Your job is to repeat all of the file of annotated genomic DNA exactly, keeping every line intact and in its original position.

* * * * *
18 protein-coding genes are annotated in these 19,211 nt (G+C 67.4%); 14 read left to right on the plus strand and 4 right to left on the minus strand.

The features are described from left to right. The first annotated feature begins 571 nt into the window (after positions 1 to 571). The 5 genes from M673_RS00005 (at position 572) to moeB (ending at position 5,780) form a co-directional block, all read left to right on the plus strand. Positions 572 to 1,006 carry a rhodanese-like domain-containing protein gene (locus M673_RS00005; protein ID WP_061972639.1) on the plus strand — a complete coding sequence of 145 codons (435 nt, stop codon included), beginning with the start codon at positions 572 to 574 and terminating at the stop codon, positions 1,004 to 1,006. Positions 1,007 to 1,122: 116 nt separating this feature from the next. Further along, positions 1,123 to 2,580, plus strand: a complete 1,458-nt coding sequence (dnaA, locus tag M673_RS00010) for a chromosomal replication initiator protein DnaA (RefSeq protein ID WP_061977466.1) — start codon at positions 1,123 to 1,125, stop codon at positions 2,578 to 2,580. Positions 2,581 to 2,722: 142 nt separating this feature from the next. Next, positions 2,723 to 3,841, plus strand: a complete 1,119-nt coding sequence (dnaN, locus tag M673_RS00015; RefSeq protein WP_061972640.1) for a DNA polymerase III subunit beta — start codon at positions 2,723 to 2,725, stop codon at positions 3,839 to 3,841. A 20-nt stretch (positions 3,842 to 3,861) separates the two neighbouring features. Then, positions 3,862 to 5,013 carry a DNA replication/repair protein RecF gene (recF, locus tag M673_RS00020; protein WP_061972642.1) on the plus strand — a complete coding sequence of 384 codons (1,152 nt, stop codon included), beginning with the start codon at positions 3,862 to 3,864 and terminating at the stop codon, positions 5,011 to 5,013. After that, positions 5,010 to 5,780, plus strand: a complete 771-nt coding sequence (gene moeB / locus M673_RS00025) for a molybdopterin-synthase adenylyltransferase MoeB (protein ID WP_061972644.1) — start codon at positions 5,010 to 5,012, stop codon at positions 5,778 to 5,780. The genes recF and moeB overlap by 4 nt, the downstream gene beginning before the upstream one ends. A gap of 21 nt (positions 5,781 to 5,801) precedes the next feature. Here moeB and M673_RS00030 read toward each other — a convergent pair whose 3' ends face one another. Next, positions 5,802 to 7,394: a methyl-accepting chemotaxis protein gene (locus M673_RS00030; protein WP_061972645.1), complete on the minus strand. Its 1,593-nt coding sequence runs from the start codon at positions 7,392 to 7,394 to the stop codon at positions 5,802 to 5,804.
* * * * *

18 protein-coding genes are annotated in these 19,211 nt (G+C 67.4%); 14 read left to right on the plus strand and 4 right to left on the minus strand.

The features are described from left to right. The first annotated feature begins 571 nt into the window (after positions 1 to 571). The 5 genes from M673_RS00005 (at position 572) to moeB (ending at position 5,780) form a co-directional block, all read left to right on the plus strand. Positions 572 to 1,006 carry a rhodanese-like domain-containing protein gene (locus M673_RS00005; protein ID WP_061972639.1) on the plus strand — a complete coding sequence of 145 codons (435 nt, stop codon included), beginning with the start codon at positions 572 to 574 and terminating at the stop codon, positions 1,004 to 1,006. Positions 1,007 to 1,122: 116 nt separating this feature from the next. Further along, positions 1,123 to 2,580, plus strand: a complete 1,458-nt coding sequence (dnaA, locus tag M673_RS00010) for a chromosomal replication initiator protein DnaA (RefSeq protein ID WP_061977466.1) — start codon at positions 1,123 to 1,125, stop codon at positions 2,578 to 2,580. Positions 2,581 to 2,722: 142 nt separating this feature from the next. Next, positions 2,723 to 3,841, plus strand: a complete 1,119-nt coding sequence (dnaN, locus tag M673_RS00015; RefSeq protein WP_061972640.1) for a DNA polymerase III subunit beta — start codon at positions 2,723 to 2,725, stop codon at positions 3,839 to 3,841. A 20-nt stretch (positions 3,842 to 3,861) separates the two neighbouring features. Then, positions 3,862 to 5,013 carry a DNA replication/repair protein RecF gene (recF, locus tag M673_RS00020; protein WP_061972642.1) on the plus strand — a complete coding sequence of 384 codons (1,152 nt, stop codon included), beginning with the start codon at positions 3,862 to 3,864 and terminating at the stop codon, positions 5,011 to 5,013. After that, positions 5,010 to 5,780, plus strand: a complete 771-nt coding sequence (gene moeB / locus M673_RS00025) for a molybdopterin-synthase adenylyltransferase MoeB (protein ID WP_061972644.1) — start codon at positions 5,010 to 5,012, stop codon at positions 5,778 to 5,780. The genes recF and moeB overlap by 4 nt, the downstream gene beginning before the upstream one ends. A gap of 21 nt (positions 5,781 to 5,801) precedes the next feature. Here moeB and M673_RS00030 read toward each other — a convergent pair whose 3' ends face one another. Next, positions 5,802 to 7,394: a methyl-accepting chemotaxis protein gene (locus M673_RS00030; protein WP_061972645.1), complete on the minus strand. Its 1,593-nt coding sequence runs from the start codon at positions 7,392 to 7,394 to the stop codon at positions 5,802 to 5,804.